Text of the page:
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December 2, 2009

San Francisco EMS conference features airway management debate

By Shannon Eliot
EMS1 Associate Editor

SAN FRANCISCO — The effectiveness of endotracheal intubation was questioned during a guest presentation at an EMS conference in San Francisco.

Dr. Henry Wang, Associate Professor and Vice Chair for Research of the University of Alabama at Birmingham Department of Emergency Medicine, presented data showing that the procedure does not improve patient survival or neurological outcome, and in some cases may actually worsen survival.

He delivered the message during his presentation on prehospital airway management and the KISS principle at the "ABCs of Emergency Medicine,” which was held by the San Francisco Paramedic Association in September.

Considered the gold standard in airway care, endotracheal intubation is believed to provide direct channel to the lungs, improve ventilation, and prevent aspiration, according to Wang.

However, the live-saving intervention might actually be killing people, he said.

"Data show us that patients who are intubated by paramedics have a four times greater chance of dying than those intubated by the emergency department," Wang said. "The odds are twice as high for a poor neurological outcome. It's essential to look deeper as to why this is happening, because in some situations this measure of care appears to do more harm than good."

One in 4.5 patients is exposed to an endotracheal intubation error, said Wang. Further, studies have shown the average time to place the tube is 45 seconds, which is 3-4 times greater than the ideal of 10-15 seconds.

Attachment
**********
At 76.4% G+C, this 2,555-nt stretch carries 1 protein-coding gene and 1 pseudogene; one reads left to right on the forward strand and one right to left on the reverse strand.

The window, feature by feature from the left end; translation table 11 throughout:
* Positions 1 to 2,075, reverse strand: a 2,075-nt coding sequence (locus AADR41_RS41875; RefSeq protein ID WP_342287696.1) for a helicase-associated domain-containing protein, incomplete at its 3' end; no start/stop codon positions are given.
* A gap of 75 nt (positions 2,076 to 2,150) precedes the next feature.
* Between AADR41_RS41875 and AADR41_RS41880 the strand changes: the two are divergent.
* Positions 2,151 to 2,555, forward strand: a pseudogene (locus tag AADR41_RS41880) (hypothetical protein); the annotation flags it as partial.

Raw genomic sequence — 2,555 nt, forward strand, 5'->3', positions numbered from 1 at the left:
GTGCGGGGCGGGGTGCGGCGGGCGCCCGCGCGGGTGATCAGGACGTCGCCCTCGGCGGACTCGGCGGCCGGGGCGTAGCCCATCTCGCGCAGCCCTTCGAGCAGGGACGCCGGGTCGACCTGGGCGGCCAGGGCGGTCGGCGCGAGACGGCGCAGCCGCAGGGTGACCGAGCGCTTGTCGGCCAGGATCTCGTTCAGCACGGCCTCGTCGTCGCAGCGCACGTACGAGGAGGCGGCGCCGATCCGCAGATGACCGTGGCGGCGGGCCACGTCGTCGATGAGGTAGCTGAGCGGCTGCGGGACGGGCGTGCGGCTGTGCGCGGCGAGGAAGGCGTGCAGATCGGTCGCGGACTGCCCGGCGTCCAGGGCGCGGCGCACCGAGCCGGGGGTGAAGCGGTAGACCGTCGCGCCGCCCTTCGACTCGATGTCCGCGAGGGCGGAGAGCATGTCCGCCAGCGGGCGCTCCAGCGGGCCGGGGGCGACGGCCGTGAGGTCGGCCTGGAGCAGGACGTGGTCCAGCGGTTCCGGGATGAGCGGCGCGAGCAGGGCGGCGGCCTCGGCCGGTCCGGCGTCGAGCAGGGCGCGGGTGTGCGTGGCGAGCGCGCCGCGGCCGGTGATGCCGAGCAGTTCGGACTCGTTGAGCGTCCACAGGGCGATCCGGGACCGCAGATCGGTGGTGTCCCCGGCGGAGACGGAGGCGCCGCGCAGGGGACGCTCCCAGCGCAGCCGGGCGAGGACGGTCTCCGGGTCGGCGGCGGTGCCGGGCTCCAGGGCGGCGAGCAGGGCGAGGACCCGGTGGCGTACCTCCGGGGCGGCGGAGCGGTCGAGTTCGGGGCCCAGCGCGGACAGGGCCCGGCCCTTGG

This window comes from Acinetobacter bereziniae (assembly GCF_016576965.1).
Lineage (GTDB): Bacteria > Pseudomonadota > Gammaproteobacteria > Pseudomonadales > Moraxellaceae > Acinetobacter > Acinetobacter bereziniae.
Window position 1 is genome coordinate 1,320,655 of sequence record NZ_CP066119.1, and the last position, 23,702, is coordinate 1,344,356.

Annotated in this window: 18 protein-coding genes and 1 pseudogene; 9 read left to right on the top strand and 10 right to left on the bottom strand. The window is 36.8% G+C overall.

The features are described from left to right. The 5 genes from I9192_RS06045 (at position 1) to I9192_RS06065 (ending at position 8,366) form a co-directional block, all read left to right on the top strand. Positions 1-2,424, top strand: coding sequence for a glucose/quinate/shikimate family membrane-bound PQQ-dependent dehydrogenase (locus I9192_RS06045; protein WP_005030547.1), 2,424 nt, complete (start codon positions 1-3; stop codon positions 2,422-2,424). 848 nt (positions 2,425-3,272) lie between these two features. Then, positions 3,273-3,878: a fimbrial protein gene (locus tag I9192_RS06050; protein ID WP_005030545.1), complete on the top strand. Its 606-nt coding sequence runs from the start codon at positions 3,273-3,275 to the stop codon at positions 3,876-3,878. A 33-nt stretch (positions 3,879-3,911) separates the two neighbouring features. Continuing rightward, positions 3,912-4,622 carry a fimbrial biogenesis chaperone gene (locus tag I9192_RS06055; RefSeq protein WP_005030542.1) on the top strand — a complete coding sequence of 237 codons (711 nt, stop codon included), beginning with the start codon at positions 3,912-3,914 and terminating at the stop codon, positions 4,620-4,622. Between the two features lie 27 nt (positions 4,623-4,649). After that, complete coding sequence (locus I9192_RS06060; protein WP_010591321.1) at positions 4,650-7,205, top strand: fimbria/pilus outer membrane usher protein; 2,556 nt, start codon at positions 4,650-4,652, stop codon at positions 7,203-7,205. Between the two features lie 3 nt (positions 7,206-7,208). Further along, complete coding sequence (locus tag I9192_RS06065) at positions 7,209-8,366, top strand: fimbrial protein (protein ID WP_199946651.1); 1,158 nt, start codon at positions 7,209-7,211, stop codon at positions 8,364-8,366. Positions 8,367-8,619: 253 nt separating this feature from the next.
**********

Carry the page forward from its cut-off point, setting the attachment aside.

Wang acknowledged the difficulty of the procedure, but also noted the disparity in training standards for first responders.

"There is no such thing as an easy prehospital airway," Wang said. "It's challenging to do a complicated procedure in a chaotic, uncontrolled environment on a severely ill patient in unergonomic positions. This is precisely why paramedics need the best possible intubation skills."

While emergency residents need to successfully place 35 endotracheal tubes before graduating, paramedics need only five, said Wang.

"The magic number of 15-20 ETI placements seems to be the point at which providers start feeling comfortable," said Wang. "This baseline — which focuses on comparatively stable, easy patients — is far above the minimum number of five that we’ve artificially constructed."

Wang also acknowledged the challenges of obtaining proper training for health care personnel, as legal concerns and competition for time and space provide barriers to development.

"Securing OR time for intubations is the single most difficult aspect of my job as program director," said Wang. "We are also seeing some ORs completely shut out paramedic students in favor of medical students, which also makes it difficult for those learning to refine their skills."

While endotracheal intubations present many ongoing challenges, Wang encouraged audience members to not give up and not stop intubating.

"One message is to simply be aware that bad things can happen," Wang said. "If you can't intubate like a pro, know your limitations. A botched airway can sometimes be worse than if no tube was put in at all."

Wang also mentioned that ETIs are not the only method in airway management.

"Endotracheal intubation is only one option, and sometimes there are better options," Wang said. "Alternate airways can provide solutions. Just remember to keep it simple."

Art Hsieh, SFPA Chief Executive Officer and Director of Education, hopes that such controversy and discussion will institute a positive change.

"Some attendees were surprised with the data and upset with the idea that ETIs could do harm," Hsieh said. "But if such presentations continue to push us to improve and reject the status quo, then they end up being highly successful."

The conference, attended by more than 150 EMS professionals and students, focused on an interdisciplinary approach to emergency medical education.

"The goal of the conference was to advocate through education," Hsieh said. "It is often difficult to leave the region to get high-level information from experts in the field. By featuring a wide range of emergency care experts — including not only paramedics, but also physicians, nurses, and researchers — we were able to generate quality discussion and a unique educational opportunity."